5G MDT – Minimization of Drive Test

MDT – Minimization of Drive Test

In the conventional method, the service provider would gather field data for the purpose of optimizing the mobile network through Drive Tests. Conducting drive tests involves a significant amount of human labor, and the measurements only encompass a limited and specific time and location within the network. This approach is expensive in monetary terms.

As SON evolved, 3GPP examined alternative methods for obtaining this data. The MDT concept involves using various active devices in the network to measure and log the specified data, and then report it to the network independently. This reduces the need for Drive Tests and is referred to as Minimization of Drive Test (MDT).

This implies that operators should utilize regular mobile devices for measurements in order to collect data. The primary distinction between these two types of tests is that MDT relies on inexpensive mobile devices, while drive tests utilize advanced measurement equipment. Although MDT can decrease the need for drive tests, there are still scenarios where MDT cannot fully substitute drive tests.

Key Pointers

  • Two modes for MDT – Logged MDT and Immediate MDT
  • In terms of UE capability immediate MDT is mandatory while logged MDT is an optional
  • UE MDT logs consist of multiple events and measurements taken over time which can impact UE battery consumption and RAN signaling load
  • With MDT the geographical area can be selected, where defined set of measurements to be collected
  • MDT measurements are linked with location and time stamp information
  • RAN can select UEs for MDT measurements based on UE capabilities
  • The subscriber/cell trace functionality is reused and extended to support MDT with signaling based trace procedure and  cell traffic trace procedure

Why MDT?

There are following main strengths of Minimization of Drive Test, which makes it more attractive:

  • Precision: GPS data with high accuracy (less than 10 meters in an outdoor environment)
  • User-friendly: no need to install terminal agents or probes, no high-resolution maps required, efficient drive test minimization methodology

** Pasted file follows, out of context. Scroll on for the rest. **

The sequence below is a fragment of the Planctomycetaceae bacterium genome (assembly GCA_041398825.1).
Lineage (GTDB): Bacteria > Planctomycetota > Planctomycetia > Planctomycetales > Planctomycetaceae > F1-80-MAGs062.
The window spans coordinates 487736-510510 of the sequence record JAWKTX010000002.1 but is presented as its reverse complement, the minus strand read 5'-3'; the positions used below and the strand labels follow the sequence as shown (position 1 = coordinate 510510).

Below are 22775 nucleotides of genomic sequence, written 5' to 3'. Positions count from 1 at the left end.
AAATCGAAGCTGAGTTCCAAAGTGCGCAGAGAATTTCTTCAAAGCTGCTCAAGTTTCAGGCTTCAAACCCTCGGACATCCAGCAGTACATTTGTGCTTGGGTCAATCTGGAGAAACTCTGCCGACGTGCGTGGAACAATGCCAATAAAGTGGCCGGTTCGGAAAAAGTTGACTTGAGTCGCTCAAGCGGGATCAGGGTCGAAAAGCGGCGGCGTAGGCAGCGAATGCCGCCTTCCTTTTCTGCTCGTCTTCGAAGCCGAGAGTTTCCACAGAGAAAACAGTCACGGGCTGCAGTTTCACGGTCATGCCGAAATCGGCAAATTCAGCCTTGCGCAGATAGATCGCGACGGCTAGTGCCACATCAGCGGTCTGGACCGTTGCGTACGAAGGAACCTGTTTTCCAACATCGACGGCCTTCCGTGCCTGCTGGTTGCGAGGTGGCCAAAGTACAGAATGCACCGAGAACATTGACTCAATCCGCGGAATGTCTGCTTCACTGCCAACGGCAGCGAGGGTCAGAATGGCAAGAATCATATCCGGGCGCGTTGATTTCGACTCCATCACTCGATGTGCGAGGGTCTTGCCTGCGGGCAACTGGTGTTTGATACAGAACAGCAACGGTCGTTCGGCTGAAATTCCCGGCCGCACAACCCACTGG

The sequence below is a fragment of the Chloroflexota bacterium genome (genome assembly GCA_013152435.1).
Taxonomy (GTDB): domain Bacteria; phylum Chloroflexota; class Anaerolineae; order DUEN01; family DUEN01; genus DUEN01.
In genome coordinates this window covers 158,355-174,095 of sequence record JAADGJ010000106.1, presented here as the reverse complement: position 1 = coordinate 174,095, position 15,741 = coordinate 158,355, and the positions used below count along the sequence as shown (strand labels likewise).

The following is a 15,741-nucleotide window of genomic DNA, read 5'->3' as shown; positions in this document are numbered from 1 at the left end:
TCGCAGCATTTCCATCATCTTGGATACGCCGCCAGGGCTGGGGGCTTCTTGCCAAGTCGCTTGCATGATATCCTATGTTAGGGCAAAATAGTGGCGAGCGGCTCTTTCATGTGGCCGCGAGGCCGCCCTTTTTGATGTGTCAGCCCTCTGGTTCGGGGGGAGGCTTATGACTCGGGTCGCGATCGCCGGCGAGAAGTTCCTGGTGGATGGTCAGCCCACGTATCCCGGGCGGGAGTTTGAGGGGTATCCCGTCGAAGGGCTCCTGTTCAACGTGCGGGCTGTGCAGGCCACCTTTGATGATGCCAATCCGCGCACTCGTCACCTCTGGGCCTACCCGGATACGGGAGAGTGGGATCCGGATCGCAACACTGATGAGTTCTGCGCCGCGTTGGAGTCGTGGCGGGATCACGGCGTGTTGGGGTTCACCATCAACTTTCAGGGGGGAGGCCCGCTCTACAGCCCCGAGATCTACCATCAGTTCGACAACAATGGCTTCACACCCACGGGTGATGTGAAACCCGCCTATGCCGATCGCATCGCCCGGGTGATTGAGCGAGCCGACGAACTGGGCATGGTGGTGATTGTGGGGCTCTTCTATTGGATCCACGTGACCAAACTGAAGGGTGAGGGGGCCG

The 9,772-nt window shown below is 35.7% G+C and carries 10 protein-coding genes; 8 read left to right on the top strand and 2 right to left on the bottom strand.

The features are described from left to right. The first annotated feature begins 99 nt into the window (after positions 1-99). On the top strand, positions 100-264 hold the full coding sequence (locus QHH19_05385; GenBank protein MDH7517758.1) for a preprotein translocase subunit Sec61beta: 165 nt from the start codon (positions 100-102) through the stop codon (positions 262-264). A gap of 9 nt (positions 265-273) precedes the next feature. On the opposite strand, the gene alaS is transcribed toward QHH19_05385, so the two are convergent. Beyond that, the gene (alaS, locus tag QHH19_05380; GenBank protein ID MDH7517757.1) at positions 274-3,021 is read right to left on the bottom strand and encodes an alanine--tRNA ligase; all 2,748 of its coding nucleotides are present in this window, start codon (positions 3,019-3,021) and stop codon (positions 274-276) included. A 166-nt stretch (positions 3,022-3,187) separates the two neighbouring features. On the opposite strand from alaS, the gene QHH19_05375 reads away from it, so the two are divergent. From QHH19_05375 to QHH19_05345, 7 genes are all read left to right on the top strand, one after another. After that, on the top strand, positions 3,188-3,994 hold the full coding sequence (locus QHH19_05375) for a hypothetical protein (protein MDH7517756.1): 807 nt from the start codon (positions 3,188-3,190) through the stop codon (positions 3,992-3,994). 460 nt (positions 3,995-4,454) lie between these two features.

• Quick turnaround: data collected and processed by centralized systems (Data Collector) and made available in a short time
  • Customization: off-the-shelf modules and bespoke reports thanks to low-level data accessible to network optimization engineers for tailored aggregation and correlation
  • Statistical significance of georeferenced data
  • No impact on user plan data throughput or additional billing for final use.


Minimization of Drive Test enables several benefits to network operators. Some of these list below:

  • Money Saving – MDT save lots of money with reduced the no. of drive tests required.
  • Faster Network Optimization – MDT with real-time data, allow service providers to optimize their network performance fast.
  • Better Network performance – MDT helps a more comprehensive view of network performance to helps service providers to identify areas that require optimization or troubleshooting.
  • Enhanced Customer Experience – MDT considers end-users’ experience, which helps to improve the QoS levels for end-users.

MDT Architecture

A high level architecture for Minimization of Drive Test is shown in following picture. It include an mobile device having GPS capability, Base station and a Trace Collection Entity.

The complete Minimization of Drive Test procedure include following 3 steps.

  1. UE sends MDT Ticket with DL RF quality and Call Event
  2. Base station adds cell based UL interference and user plane QoS Information
  3. Base station sends DL/UL measurement and call event to TCE for further data processing

what-is-mdt Logged and Immediate MDT

The MDT system offers following two distinct functionality mode:

  1. Immediate MDT
  2. Logged MDT

Immediate MDT

Immediate MDT refers to the measurements taken by the UE while it is RRC active. Multiple triggers can be used for taking measurements in immediate mode. The measurement results are promptly reported by the user equipment (UE) when the triggers are met or when the reporting configuration aligns. In this case, the state and reporting of the measurements are readily available at the time of reporting.


Logged MDT

On the other hand, logged MDT takes place when the UE is in idle mode, and the measurements are recorded and reported at a later time.